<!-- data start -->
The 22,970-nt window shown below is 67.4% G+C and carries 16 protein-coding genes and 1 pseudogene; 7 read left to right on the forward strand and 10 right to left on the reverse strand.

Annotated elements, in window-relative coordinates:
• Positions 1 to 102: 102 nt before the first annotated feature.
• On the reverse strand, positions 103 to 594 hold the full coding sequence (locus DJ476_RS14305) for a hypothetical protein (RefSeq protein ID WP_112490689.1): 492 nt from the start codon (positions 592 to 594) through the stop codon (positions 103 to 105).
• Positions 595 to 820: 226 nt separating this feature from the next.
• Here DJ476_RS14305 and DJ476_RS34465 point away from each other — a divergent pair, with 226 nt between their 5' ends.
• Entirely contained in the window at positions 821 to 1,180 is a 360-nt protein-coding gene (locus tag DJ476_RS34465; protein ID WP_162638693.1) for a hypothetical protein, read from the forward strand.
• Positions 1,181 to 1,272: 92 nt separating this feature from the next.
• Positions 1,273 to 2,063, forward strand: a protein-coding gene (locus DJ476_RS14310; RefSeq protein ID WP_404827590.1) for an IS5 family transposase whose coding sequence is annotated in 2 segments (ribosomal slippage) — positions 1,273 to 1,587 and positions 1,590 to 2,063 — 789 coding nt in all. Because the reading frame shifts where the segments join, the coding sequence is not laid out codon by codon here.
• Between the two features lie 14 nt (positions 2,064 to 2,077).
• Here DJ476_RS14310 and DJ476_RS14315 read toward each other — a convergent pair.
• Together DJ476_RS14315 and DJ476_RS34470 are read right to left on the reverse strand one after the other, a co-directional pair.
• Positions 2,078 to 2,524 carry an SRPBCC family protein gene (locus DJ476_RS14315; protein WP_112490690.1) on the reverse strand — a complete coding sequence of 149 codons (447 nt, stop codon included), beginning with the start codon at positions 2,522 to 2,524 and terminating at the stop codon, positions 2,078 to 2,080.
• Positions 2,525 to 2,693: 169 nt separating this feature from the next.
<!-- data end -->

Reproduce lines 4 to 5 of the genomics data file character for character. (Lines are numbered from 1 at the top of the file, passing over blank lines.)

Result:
• On the reverse strand, positions 103 to 594 hold the full coding sequence (locus DJ476_RS14305) for a hypothetical protein (RefSeq protein ID WP_112490689.1): 492 nt from the start codon (positions 592 to 594) through the stop codon (positions 103 to 105).
• Positions 595 to 820: 226 nt separating this feature from the next.